Ecuador’s mainstream culture is defined by its Hispanic mestizo majority and, like their ancestors, is traditionally Spanish in origin, influenced to varying degrees by Amerindian traditions and in some cases by African elements. The first and most significant wave of modern immigration to Ecuador consisted of Spanish colonists, following the arrival of Europeans in 1499. A smaller number of other Europeans and North Americans migrated to the country in the late 19th and early 20th centuries, and in smaller numbers Poles, Lithuanians, English, Irish and Croats during and after World War II.
Since African slavery was not the order of the day in the Spanish colonies in the Andes, as the subjugation of the indigenous population took place through missionisation and encomiendas, the minority population of African descent is mainly found in the northern coastal province of Esmeraldas. This is mainly due to the shipwreck of a slave-trading galleon off the northern coast of Ecuador in the 17th century. The few black African survivors swam to shore and, under the leadership of Anton, the chief of the group, penetrated into the then dense jungle, where they remained as free men and preserved their original culture, which was not influenced by the typical elements found in other provinces of the coast or in the Andean region. A little later, runaway slaves from Colombia, the so-called cimarrones, joined them. In the small Chota valley of Imbabura province, a small community of Africans exists among the predominantly mestizo population of the province. These blacks are descendants of Africans brought over from Colombia by Jesuits to work as slaves on their colonial sugar plantations. In general, small elements of Zambos and mulattos coexisted among the overwhelming mestizo population of the Ecuadorian coast throughout history as gold miners in Loja, Zaruma and Zamora and as shipbuilders and plantation workers around the city of Guayaquil. Today, a small community of Africans can be found in the Catamayo Valley of the predominantly Mestizo population of Loja.
Ecuador’s indigenous communities are integrated into mainstream culture to varying degrees, but some also practice their own indigenous cultures, particularly the more remote indigenous communities of the Amazon basin. Spanish is spoken as a first language by more than 90% of the population and as a first or second language by more than 98%. Some of the Ecuadorian population may speak Amerindian languages, in some cases as a second language. Two percent of the population speak only Amerindian languages.
The music of Ecuador has a long history. Pasillo is a genre of indigenous Latin American music. In Ecuador, it is the “national genre of music”. Over the years, many cultures have brought their influences together to create new types of music. There are also different types of traditional music such as Albazo, Pasacalle, Fox Incaico, Tonada, Capishca, Bomba (very established in Afro-Ecuadorian societies), and so on. Tecnocumbia and Rockola are clear examples of the influence of foreign cultures. One of the most traditional forms of dance in Ecuador is Sanjuanito. It originates from northern Ecuador (Otavalo-Imbabura). Sanjuanito is a type of dance music played by the mestizo and indigenous communities during festivals. According to Ecuadorian musicologist Segundo Luis Moreno, Sanjuanito was danced by the Amerindians on the birthday of San Juan Bautista. This important date was set by the Spanish on 24 June, coincidentally the same date that the Amerindians celebrated their Inti Raymi rituals.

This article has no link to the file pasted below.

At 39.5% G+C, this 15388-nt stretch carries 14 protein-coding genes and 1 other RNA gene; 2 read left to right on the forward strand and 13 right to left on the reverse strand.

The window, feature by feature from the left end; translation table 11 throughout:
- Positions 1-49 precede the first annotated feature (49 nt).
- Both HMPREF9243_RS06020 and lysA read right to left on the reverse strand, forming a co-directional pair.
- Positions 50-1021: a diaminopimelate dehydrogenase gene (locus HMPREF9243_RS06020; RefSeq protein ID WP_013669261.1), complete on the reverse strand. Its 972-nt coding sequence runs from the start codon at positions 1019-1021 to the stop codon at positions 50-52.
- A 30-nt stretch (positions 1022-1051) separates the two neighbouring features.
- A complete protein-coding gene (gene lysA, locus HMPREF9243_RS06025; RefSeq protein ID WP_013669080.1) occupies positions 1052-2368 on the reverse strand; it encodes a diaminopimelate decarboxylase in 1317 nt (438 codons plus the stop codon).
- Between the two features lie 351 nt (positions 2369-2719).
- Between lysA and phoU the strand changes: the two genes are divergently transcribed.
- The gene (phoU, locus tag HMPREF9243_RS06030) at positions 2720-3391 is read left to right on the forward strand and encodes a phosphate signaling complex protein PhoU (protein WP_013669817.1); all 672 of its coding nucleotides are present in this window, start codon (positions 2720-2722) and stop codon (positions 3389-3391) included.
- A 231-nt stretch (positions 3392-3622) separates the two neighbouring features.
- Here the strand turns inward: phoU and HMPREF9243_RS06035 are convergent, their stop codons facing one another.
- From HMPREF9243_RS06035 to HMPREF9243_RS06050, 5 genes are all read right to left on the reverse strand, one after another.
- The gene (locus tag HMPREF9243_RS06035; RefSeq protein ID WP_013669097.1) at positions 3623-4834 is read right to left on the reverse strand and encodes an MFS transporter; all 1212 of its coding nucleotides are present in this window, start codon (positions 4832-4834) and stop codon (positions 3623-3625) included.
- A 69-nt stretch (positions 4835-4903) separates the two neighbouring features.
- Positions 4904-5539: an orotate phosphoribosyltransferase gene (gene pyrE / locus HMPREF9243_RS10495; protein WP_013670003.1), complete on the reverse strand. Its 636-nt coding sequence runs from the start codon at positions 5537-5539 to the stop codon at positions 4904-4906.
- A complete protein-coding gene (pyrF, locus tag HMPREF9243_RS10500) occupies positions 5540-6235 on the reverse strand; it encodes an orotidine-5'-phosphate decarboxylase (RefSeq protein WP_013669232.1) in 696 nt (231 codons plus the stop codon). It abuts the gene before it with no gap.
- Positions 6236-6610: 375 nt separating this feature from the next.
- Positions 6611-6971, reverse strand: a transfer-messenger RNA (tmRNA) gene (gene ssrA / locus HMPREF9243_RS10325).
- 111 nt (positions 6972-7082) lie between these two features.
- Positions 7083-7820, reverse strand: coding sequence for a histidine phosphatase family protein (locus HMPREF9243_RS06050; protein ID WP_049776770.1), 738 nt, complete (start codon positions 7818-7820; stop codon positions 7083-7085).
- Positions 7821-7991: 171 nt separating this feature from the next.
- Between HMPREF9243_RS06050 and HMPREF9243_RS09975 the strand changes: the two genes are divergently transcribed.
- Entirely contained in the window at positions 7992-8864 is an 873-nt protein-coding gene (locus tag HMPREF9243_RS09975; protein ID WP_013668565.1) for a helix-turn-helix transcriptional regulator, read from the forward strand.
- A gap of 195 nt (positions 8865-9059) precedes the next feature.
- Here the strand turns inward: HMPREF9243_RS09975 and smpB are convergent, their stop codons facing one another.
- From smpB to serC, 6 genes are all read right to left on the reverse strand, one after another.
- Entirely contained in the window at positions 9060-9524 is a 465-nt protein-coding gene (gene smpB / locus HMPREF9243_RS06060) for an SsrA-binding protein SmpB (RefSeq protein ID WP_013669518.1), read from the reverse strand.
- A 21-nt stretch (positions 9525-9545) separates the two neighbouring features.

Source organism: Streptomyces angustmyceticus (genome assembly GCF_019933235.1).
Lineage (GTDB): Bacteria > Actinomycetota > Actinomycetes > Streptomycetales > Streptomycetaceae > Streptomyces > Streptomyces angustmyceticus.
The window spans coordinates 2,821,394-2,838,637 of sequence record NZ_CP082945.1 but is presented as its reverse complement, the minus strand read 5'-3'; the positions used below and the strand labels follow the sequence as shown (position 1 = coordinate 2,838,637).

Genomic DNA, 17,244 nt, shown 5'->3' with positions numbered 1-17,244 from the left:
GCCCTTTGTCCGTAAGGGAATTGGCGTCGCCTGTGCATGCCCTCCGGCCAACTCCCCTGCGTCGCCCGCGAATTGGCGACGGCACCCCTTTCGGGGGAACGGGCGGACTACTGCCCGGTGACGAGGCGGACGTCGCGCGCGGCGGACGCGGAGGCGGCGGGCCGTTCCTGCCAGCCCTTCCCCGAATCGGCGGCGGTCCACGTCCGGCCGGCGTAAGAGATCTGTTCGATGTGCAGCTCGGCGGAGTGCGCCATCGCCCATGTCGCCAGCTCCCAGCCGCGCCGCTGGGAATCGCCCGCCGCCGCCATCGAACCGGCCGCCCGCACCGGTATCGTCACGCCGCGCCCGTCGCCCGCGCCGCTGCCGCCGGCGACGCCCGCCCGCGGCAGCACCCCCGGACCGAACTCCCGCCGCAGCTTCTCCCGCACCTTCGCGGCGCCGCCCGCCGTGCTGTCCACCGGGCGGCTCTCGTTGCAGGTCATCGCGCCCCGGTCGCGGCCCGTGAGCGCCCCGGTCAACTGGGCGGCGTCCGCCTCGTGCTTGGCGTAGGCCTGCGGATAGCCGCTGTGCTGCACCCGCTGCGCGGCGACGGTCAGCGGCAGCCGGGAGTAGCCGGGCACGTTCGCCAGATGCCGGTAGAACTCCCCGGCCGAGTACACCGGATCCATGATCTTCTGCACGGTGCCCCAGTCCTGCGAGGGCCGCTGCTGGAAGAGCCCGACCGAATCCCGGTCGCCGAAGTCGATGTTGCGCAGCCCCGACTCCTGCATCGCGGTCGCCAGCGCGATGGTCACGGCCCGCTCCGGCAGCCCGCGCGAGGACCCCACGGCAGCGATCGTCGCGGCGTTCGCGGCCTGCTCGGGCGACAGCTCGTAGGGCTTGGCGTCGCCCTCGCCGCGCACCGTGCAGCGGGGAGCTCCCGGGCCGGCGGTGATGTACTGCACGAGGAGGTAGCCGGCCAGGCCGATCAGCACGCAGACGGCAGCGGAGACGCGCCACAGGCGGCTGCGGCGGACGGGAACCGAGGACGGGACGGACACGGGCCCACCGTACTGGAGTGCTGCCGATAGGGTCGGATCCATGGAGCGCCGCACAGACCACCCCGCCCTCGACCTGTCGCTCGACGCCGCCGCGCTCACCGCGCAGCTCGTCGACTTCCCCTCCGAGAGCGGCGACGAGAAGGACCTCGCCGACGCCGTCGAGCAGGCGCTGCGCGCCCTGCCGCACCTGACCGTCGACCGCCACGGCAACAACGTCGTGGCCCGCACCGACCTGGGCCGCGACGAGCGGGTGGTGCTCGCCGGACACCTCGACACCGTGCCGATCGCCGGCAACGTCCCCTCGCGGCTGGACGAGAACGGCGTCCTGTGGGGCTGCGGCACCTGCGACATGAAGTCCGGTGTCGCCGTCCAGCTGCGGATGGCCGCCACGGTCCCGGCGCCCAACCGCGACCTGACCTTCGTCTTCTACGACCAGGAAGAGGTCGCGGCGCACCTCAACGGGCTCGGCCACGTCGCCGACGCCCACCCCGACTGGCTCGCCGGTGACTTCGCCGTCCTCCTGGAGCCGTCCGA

Ecuadorian cuisine is varied and varies with the altitude and associated agricultural conditions. Most regions in Ecuador follow the traditional three-course meal of soup, a course that includes rice and a protein, and then dessert and coffee to finish. The evening meal is usually lighter and sometimes consists only of coffee or herbal tea with bread.
In the highland region, pork, chicken, beef and cuy (guinea pig) are popular and served with various grains (especially rice and maize) or potatoes.
Seafood is very popular in the coastal region, with fish, shrimp and ceviche being an important part of the diet. Generally, ceviches are served with fried plantains (chifles y patacones), popcorn or tostado. Dishes based on plantains and peanuts are the basis of most meals on the coast. Encocados (dishes containing a coconut sauce) are also very popular. Churrasco is a staple in the coastal region, especially in Guayaquil. Arroz con menestra y carne asada (rice with beans and grilled beef) is one of Guayaquil’s traditional dishes, as is fried plantain, which is often served with it. This region is a leading producer of bananas, cacao beans (used to make chocolate), shrimp, tilapia, mango and passion fruit, among other products.
In the Amazon, a staple food is the yuca, also called cassava. Many fruits are available in this region, including bananas, tree grapes and peach palms.
The best-known art styles from Ecuador belonged to the Escuela Quiteña, which developed from the 16th to 18th centuries, examples of which are on display in various old churches in Quito. Ecuadorian painters include Eduardo Kingman, Oswaldo Guayasamín and Camilo Egas from the Amerindian movement; Manuel Rendon, Jaime Zapata, Enrique Tábara, Aníbal Villacís, Theo Constanté, Luis Molinari, Araceli Gilbert, Judith Gutierrez, Felix Arauz and Estuardo Maldonado from the Informalist movement; and Luis Burgos Flor with his abstract, futuristic style. The indigenous people of Tigua, Ecuador, are also world-renowned for their traditional paintings.